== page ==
Monday, January 4, 2016

Where Does Your Writing Rank On The Appeal Chart?

I was among the crowd that waited for the first episode of Downton Abbey in this sixth and final season. I left my husband in the living room watching the Packers vs Vikings game and curled up on our bed to watch.

I admit it. I got hooked on this British series when it first debuted. Why? For one thing, I love historical fiction. And Downton is certainly that. It began on the eve of the First World War and in this final year, we have moved all the way to 1925. We've watched the characters grow in age, experience and sometimes wisdom. We've watched the failures and the heartaches of the characters, as well.

People have enjoyed seeing the way the wealthy of that era lived and understanding the life that those in service led. It's been one of the most-watched, most-loved series the PBS station has offered its viewers.

Julian Fellowes wrote the script for Downton Abbey, and who better to do so than a man who lived among the British upper-classes and royals? He definitely knew his subject.

All this brings me to what appeals to a reader--or a film viewer in the case above? What makes the reader come back for more? What things must you include in your story writing to pull your reader in so deeply that they never want to leave your story?

A few things I think you must have to appeal to your reader:

  • Emotion without being overbearing or saccharin about it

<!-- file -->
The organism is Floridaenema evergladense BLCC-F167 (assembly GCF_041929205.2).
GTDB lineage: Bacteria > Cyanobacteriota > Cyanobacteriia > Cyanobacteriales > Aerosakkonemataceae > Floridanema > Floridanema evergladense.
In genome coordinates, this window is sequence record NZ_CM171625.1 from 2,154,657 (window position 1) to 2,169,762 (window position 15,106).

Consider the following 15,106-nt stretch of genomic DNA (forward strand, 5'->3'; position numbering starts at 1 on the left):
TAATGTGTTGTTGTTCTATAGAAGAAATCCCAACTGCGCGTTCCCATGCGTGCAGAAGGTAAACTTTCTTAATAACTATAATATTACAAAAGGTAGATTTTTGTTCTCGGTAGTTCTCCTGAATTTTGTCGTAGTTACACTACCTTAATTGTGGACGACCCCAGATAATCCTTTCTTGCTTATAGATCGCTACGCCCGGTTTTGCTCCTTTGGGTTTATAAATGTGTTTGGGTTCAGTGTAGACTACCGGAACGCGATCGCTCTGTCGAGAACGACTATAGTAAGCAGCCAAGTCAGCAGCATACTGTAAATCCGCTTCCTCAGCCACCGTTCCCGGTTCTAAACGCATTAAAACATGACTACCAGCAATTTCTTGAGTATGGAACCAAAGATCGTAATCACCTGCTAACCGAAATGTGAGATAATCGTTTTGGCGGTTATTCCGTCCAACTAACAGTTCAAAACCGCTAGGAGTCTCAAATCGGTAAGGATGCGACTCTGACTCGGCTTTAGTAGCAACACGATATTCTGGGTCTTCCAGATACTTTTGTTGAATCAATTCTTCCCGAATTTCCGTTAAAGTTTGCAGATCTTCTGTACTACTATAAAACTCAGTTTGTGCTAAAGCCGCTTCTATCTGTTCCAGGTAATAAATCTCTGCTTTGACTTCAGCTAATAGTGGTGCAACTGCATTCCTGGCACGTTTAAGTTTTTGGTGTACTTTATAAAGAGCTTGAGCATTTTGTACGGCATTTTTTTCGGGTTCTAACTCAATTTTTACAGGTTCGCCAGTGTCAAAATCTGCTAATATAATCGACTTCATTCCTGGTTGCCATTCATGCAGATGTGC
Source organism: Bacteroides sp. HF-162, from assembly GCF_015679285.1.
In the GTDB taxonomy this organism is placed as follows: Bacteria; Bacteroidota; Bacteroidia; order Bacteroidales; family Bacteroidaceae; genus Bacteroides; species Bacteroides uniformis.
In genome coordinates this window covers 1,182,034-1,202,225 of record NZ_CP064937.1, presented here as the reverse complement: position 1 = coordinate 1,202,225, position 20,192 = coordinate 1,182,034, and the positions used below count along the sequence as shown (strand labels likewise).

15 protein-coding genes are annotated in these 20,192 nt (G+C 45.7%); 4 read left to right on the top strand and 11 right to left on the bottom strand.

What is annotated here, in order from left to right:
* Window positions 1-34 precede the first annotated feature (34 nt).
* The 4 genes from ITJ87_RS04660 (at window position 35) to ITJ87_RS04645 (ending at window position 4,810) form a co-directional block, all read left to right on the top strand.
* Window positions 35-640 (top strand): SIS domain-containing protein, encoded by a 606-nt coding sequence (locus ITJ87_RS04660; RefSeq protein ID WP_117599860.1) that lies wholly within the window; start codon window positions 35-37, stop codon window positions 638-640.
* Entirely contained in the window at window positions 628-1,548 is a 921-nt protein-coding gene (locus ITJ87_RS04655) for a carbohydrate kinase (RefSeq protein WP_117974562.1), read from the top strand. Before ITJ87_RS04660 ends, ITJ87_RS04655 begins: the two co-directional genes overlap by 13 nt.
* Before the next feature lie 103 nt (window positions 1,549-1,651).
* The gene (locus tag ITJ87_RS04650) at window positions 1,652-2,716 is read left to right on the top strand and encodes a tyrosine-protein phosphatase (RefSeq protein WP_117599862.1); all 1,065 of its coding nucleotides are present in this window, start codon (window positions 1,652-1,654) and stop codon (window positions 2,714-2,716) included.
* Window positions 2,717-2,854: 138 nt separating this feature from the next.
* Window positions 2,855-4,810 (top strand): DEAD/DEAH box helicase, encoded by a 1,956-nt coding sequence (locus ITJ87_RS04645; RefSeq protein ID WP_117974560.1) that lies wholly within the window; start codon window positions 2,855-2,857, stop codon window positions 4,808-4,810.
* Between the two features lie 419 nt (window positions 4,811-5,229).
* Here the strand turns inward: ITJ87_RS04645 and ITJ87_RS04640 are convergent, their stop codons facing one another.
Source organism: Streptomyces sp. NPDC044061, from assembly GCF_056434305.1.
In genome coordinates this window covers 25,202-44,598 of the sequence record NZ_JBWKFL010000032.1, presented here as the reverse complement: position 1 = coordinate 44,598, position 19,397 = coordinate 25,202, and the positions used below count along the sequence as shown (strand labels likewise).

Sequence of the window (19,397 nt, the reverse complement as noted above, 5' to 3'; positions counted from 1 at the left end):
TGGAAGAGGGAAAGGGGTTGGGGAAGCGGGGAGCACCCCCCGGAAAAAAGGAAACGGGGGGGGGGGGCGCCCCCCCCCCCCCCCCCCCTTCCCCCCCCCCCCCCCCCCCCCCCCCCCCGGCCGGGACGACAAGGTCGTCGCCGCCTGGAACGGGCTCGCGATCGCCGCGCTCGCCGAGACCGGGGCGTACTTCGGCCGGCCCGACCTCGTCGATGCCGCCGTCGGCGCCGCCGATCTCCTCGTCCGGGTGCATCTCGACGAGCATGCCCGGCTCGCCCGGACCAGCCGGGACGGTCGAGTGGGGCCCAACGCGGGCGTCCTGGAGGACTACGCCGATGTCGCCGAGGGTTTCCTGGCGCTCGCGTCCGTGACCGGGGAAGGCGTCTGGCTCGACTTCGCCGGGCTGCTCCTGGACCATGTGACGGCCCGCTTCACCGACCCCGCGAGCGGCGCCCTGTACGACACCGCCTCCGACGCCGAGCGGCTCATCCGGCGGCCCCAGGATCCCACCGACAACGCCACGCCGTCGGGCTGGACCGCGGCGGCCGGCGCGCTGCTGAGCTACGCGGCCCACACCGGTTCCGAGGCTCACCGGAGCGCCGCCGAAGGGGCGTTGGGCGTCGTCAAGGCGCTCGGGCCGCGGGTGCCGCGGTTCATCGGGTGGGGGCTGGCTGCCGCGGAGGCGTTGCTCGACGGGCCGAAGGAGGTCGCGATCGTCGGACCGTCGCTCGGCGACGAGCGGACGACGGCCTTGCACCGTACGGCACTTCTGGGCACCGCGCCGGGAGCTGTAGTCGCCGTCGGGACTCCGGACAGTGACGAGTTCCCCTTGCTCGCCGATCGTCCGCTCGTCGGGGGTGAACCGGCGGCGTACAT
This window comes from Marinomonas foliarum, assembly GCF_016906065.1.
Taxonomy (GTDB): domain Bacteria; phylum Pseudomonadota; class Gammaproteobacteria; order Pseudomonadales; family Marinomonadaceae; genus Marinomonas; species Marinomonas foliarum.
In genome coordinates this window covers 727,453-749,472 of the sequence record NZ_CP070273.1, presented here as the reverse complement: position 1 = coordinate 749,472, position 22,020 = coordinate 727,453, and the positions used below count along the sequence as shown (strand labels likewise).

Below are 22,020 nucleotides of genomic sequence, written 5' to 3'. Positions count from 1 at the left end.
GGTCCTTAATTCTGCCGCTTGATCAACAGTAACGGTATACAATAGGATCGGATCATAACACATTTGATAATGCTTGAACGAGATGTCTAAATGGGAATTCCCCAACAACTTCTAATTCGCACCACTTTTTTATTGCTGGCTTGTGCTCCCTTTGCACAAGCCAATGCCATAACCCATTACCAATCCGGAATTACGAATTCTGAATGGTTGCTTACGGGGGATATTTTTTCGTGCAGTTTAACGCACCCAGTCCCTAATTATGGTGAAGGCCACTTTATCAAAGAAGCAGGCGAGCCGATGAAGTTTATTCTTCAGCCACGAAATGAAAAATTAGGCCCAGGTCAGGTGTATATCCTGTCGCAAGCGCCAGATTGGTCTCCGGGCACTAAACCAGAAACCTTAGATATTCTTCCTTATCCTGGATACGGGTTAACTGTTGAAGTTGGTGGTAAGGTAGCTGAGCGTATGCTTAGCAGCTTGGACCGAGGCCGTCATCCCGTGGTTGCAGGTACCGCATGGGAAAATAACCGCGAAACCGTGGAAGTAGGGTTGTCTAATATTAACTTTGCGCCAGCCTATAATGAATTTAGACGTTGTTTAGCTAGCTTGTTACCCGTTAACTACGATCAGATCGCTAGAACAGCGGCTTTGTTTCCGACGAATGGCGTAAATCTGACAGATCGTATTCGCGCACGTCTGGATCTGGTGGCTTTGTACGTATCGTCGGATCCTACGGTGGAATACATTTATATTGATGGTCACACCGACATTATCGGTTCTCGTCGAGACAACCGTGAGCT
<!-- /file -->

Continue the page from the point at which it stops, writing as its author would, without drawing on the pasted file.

• Enough twists and turns to keep the reader turning the pages
  • Characters the reader can relate to in some way; likeable ones
  • Suspense and tension--not only in mysteries but in all stories
  • Settings that become a part of the story
  • A true sense of place
  • Success and failure for the characters
  • Surmountable problems
  • Descrption that does not take over the story but adds to it
  • Tell the story, don't just report what happened
  • Show more than you tell
  • Proper mechanics of writing--people notice when it's poor
  • Use of beautiful prose without being flowery; less is best here
There  are, of course, other things but the list above is a good checklist for anyone who writes fiction, whether historical, contemporary or sci-fi. 

Do you have other things to add to this list to make sure your writing rates high on the Appeal Chart? All comments are most welcome. 

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